Our full model architecture is a faithful reimplementation of the full TensorFlow model, which diverges slightly from the cnn-trad-fpool3 model in the Sainath and Parada paper. The TensorFlow model makes a few changes, selecting and and dropping the hidden and linear layers in the original paper. Surprisingly, we confirmed that this leads to better accuracy for our task. We refer to this variant as cnn-trad-pool2. For our task, with an input size of and , applying this architecture (see details in Table 1) results in multiply operations.
Sainath and Parada (Sainath and Parada, 2015) proposed a few compact variants of their full model that differ in pooling size and the number of convolutional layers. Sacrificing some accuracy, these variants have fewer parameters and multiply operations, specifically targeting low-powered devices.
We reimplemented all the variants but examined only TensorFlow’s variant of cnn-one-fstride4 (see Table 2), since it obtains the best accuracy out of the compact variants that restrict the number of multiplies performed. For our task, this architecture requires multiplies, more than an order of magnitude less than the number of multiplies in the full model. Note that only one convolutional layer is used for this model, and the TensorFlow variant performs no increased striding in frequency or time (see Table 2).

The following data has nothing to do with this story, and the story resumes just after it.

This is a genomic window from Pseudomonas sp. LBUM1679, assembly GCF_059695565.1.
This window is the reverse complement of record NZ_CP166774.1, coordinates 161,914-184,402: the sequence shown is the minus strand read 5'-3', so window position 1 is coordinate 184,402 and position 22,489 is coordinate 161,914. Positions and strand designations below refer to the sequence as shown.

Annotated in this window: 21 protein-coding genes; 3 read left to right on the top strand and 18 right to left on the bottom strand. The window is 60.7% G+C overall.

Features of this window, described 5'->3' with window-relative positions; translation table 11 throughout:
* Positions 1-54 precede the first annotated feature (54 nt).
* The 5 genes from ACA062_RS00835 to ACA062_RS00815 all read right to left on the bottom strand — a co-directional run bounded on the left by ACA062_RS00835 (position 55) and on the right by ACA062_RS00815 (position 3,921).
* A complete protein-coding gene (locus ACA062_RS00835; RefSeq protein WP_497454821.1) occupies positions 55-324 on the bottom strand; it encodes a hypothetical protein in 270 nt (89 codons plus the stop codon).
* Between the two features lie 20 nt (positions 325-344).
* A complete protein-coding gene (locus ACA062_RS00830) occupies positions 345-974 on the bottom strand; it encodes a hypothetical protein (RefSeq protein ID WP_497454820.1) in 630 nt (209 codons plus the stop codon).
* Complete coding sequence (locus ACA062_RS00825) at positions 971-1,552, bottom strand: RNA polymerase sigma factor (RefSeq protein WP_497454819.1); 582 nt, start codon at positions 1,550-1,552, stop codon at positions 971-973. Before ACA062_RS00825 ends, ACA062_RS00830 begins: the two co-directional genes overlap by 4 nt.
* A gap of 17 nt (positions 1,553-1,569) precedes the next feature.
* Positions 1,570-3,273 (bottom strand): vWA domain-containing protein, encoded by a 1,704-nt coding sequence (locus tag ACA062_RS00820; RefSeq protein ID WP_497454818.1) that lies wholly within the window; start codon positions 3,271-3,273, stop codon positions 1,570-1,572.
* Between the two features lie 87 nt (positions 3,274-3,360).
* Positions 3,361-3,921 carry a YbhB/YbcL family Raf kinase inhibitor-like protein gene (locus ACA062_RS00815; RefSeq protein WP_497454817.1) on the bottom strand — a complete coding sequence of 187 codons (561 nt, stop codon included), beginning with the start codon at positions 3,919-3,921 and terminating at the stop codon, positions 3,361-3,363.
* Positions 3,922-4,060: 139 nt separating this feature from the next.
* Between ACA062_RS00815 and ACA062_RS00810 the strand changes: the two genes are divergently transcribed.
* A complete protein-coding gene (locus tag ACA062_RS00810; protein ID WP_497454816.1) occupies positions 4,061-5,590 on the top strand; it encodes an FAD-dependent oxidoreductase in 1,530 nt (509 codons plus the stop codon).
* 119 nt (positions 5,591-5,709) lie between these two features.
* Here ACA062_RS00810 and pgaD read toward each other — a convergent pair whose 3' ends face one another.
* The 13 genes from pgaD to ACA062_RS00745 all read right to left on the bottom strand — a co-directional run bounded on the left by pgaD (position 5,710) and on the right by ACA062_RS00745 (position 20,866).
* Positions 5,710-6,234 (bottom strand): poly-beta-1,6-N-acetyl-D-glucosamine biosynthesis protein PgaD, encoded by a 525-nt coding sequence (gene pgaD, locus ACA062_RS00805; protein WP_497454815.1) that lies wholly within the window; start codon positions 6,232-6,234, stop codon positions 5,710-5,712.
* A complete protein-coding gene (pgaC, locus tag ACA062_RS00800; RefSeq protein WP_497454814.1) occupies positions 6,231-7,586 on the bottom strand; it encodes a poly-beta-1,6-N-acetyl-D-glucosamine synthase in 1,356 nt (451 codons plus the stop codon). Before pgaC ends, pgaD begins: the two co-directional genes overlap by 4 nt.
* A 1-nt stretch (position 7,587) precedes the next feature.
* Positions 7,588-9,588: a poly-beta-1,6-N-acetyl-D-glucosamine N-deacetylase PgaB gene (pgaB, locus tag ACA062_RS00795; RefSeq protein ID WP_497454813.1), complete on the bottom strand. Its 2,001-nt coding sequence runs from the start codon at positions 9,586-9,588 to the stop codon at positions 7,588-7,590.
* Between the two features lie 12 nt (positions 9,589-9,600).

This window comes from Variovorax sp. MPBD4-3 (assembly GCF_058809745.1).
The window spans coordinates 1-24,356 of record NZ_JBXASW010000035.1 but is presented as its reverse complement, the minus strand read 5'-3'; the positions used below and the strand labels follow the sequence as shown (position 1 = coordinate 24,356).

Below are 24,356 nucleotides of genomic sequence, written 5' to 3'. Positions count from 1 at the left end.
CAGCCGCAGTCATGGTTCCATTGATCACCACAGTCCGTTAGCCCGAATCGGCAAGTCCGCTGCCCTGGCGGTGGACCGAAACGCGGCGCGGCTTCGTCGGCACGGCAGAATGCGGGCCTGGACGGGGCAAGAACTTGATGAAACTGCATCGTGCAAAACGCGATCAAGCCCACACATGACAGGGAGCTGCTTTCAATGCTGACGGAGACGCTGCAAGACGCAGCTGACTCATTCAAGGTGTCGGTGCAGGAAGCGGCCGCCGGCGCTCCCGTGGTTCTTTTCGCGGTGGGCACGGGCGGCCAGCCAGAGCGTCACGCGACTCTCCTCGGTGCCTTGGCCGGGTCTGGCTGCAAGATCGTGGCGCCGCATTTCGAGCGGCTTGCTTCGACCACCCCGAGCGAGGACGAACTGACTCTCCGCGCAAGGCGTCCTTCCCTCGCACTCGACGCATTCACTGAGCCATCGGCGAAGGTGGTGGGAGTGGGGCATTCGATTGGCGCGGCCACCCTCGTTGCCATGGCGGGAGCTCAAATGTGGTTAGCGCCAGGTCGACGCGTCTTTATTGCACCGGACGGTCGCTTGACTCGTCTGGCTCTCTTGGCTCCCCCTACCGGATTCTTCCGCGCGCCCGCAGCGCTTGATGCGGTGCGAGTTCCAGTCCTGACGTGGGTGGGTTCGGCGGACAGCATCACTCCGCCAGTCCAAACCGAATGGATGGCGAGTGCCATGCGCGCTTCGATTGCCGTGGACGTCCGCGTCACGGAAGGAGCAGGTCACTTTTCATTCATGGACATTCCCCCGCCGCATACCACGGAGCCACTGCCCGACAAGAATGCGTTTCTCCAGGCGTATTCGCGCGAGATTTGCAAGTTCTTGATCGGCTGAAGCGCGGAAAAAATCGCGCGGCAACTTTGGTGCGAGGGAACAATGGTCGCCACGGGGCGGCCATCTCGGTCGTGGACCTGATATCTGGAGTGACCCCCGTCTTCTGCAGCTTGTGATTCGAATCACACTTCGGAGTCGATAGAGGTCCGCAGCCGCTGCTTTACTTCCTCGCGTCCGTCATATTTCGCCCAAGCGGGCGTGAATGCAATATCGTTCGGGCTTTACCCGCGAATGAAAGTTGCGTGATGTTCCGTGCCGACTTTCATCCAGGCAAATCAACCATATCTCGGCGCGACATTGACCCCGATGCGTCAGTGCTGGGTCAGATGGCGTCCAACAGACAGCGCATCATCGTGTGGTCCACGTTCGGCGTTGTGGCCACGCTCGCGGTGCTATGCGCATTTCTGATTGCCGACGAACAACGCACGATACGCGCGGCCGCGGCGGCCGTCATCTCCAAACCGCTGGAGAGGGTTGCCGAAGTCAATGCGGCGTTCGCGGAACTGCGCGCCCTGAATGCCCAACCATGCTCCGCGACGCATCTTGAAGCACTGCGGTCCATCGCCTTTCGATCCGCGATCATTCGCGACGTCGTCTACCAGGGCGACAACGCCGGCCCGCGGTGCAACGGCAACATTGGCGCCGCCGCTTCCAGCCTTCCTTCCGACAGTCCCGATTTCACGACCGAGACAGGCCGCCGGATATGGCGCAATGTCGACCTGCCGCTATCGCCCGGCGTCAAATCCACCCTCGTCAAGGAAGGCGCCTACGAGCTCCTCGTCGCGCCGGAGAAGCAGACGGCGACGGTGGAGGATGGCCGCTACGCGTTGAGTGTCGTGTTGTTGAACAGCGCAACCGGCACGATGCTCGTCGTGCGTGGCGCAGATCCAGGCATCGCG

For the purpose of attaining consistent comparisons, we closely replicate the same setup as in the TensorFlow reference implementation. Specifically, the task is to classify a short one-second utterance as “yes”, “no”, “up”, “down”, “left”, “right”, “on”, “off”, “stop”, “go”, silence, or unknown.
Following the TensorFlow implementation, we initialized all biases to zero and all weights to samples from a truncated normal distribution withand
. We used stochastic gradient descent with a mini-batch size of 100, learning rates of 0.001 and 0.01 for the full and compact models, respectively. We also ran our entire training/validation/test process using five different random seeds, obtaining a distribution of the model accuracy. For the full model, approximately 30 epochs were required for convergence, while roughly 55 epochs were needed for the compact model.